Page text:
I'd probably cast mirror image instead - not as much protection, but enough to dissuade most enemies from attacking you and a much lower spell level - leaving the high level slots for more encounter-ending magic. A wall of force or 4th level fear will just have a way bigger impact for the use of the spell slot.

Sovereign Court

Well getting a good defensive buff and a mobility buff in one casting is certainly very nice and fast. The boot-up time that you take at the start of an encounter is a very real consideration.

I would expect that against most level-appropriate challenges it'll come closer to being a 50% damage reduction, 20% concealment thing. Quite a few monsters will be able to get around the concealment with some form of blindsight too.

But against really big stupid nonmagical brute monsters, it's amazing.


Minutes per level plus Eternal Spell (Magic Missile) with Harmful Spells allows for some pretty leisurely unstoppable kills.


Pathfinder Starfinder Roleplaying Game Subscriber

Only unstoppable if the opposition has no energy weapons. Which is going to be fairly rare against intelligent foes.


It’s minutes per level Greater Invisibility with half damage IF they can pinpoint your square and roll concealment miss chance. Go for AOEs.

Sovereign Court

If they don't have darkvision. Also rare.

And remember that spellcasting is still obvious, going to give your position away.


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Ascalaphus wrote:

If they don't have darkvision. Also rare.

And remember that spellcasting is still obvious, going to give your position away.

Must've been the wind...


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Ascalaphus wrote:

If they don't have darkvision. Also rare.

And remember that spellcasting is still obvious, going to give your position away.

Darkvision is limited to a range of 60'. Few spells are. And a shadow connection mystic can defeat darkvision.

Spellcasting is obvious in at least the same the way scratching your nose is obvious. But there is no rule saying that if you're in stealth or invisible it's still obvious.

Grand Lodge

Pathfinder Starfinder Adventure Path, Starfinder Society Subscriber

Page 330 of the Core Rulebook disagrees with you:

"A cast spell always has obvious effects that are noticeable by nearby creatures; it is not possible to clandestinely cast a spell."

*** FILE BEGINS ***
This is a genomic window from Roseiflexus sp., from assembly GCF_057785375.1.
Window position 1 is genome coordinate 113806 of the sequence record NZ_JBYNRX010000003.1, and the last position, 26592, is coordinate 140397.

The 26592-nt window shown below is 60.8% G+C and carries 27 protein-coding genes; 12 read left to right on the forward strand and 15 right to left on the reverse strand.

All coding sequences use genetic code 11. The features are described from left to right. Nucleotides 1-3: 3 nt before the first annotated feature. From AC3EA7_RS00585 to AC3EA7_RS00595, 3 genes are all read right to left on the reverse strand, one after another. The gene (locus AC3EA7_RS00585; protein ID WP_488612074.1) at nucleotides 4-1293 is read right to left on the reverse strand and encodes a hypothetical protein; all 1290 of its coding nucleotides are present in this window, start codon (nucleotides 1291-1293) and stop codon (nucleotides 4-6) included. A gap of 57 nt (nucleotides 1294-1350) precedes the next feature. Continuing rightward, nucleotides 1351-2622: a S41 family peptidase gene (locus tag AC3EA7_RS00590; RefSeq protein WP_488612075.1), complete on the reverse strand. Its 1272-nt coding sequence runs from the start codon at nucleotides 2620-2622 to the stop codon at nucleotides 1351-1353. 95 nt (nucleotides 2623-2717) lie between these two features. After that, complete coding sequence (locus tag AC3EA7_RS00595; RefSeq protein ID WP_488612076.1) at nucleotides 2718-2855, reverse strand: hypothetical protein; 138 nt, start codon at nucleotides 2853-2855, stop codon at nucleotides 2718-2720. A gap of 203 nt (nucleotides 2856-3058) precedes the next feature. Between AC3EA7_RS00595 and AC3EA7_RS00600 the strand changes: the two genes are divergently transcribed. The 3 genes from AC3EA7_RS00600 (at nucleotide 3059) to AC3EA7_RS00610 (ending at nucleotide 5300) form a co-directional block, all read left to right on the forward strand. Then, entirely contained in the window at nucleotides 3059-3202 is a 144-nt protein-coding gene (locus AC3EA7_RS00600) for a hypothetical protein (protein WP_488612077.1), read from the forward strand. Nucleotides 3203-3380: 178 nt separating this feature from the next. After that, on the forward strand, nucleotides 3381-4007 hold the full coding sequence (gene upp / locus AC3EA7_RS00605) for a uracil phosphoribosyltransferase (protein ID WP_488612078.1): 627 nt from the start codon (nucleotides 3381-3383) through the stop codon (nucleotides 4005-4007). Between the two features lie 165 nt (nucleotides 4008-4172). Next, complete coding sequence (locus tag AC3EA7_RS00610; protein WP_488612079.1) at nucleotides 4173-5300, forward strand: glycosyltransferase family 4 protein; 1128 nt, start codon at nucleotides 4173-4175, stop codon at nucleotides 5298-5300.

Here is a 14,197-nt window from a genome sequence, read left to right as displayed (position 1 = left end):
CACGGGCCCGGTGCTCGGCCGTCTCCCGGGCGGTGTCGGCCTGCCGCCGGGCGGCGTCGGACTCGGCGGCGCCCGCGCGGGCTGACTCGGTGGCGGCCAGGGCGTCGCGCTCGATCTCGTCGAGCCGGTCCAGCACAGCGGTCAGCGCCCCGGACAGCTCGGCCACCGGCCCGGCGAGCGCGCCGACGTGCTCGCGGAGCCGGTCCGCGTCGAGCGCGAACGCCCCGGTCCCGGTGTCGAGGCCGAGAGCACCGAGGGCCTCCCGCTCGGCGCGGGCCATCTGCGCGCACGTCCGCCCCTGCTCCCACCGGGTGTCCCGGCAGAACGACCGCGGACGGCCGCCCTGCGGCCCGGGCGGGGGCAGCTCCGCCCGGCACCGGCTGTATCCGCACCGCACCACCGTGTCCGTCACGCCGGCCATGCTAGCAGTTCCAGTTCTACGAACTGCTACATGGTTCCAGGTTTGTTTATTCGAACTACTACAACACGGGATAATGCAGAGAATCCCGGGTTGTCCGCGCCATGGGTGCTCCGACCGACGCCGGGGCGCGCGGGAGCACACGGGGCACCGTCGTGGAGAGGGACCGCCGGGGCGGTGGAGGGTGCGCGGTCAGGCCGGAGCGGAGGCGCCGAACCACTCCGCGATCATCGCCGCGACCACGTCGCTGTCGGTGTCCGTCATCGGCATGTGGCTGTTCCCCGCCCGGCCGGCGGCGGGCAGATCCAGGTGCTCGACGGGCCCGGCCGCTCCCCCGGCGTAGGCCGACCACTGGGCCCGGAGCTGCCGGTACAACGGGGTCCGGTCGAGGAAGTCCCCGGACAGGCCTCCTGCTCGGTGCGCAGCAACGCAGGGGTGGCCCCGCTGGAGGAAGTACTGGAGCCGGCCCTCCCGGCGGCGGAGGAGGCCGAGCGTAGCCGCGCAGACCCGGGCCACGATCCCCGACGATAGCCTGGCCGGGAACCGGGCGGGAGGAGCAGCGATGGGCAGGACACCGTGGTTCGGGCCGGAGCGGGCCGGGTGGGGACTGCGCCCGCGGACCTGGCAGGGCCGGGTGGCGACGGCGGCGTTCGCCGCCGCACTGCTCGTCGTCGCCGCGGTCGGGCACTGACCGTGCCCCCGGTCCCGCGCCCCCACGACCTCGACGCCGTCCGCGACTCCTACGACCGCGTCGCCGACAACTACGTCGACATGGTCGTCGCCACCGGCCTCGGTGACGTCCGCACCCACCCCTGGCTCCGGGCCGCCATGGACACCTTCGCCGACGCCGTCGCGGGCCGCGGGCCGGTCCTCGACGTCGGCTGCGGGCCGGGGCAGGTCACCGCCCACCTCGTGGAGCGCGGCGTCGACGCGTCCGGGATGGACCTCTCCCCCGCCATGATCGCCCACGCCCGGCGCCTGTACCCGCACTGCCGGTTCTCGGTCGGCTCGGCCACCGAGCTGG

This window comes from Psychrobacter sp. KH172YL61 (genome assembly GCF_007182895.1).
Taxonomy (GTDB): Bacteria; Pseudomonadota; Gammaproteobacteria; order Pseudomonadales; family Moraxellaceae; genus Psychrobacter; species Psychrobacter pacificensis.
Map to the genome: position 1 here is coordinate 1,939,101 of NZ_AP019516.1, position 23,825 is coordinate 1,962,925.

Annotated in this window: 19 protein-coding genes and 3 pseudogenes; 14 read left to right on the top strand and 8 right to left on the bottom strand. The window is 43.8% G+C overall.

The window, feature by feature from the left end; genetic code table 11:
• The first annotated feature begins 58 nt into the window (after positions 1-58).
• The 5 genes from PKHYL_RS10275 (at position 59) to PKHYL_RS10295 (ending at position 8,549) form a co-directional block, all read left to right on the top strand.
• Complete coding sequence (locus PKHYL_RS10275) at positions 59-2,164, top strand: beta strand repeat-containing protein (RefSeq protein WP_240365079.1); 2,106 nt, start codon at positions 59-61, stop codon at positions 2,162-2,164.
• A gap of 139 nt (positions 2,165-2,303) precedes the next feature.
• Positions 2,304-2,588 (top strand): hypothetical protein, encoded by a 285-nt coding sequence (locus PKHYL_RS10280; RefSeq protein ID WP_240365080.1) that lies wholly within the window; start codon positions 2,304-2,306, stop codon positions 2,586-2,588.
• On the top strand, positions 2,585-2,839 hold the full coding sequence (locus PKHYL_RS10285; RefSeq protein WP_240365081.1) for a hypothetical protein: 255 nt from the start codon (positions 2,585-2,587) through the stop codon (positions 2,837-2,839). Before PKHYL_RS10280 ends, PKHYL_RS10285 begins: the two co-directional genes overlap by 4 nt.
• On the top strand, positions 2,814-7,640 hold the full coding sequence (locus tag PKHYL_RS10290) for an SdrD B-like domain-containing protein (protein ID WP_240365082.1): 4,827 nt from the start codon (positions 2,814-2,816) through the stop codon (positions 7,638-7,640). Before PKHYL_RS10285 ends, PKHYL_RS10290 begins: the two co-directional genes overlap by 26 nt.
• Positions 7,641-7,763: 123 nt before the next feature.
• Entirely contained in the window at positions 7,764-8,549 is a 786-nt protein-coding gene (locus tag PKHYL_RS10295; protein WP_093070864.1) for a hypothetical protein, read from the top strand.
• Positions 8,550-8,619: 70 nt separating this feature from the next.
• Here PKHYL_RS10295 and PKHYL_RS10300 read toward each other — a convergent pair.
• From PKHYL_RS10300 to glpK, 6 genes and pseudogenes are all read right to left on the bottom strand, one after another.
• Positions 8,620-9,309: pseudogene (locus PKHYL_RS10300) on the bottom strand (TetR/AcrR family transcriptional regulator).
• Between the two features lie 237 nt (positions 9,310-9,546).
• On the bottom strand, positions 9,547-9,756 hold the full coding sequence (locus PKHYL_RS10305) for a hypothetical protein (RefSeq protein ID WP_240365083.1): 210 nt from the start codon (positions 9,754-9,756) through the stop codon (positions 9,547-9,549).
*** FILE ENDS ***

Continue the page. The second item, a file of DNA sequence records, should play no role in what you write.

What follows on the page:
Damanta wrote:

Page 330 of the Core Rulebook disagrees with you:

"A cast spell always has obvious effects that are noticeable by nearby creatures; it is not possible to clandestinely cast a spell."

No, you're just reading too much into that rule.

That's like saying it's not possible to clandestinely fire a gun. Ok, but see the Stealth skill and sniping rules.

Spells get called out because they have no components and the introduction of psychic magic in Pathfinder infamously required them to state that all spell casting was always visible regardless of direct spell effects or components being sensed.

They still haven't addressed in either system how and whether that interacts with invisibility, total concealment, and stealth rules. Until they do, I think the reasonable assumption, given the history of why this rule exists, is that spell visiblity is subject to the usual stealth/invsibility rules - it's only meant to stop you from casting openly but unnoticeably in social situations. If they want it to go further, they need to say so explicitly.

Liberty's Edge

Pathfinder Maps, Pathfinder Accessories Subscriber; Pathfinder Roleplaying Game Superscriber; Starfinder Charter Superscriber
Xenocrat wrote:
Damanta wrote:

Page 330 of the Core Rulebook disagrees with you:

"A cast spell always has obvious effects that are noticeable by nearby creatures; it is not possible to clandestinely cast a spell."

No, you're just reading too much into that rule.

I'm going to respectfully disagree and suggest that you aren't reading enough into that rule. Stealth explicitly allows you to MOVE silently.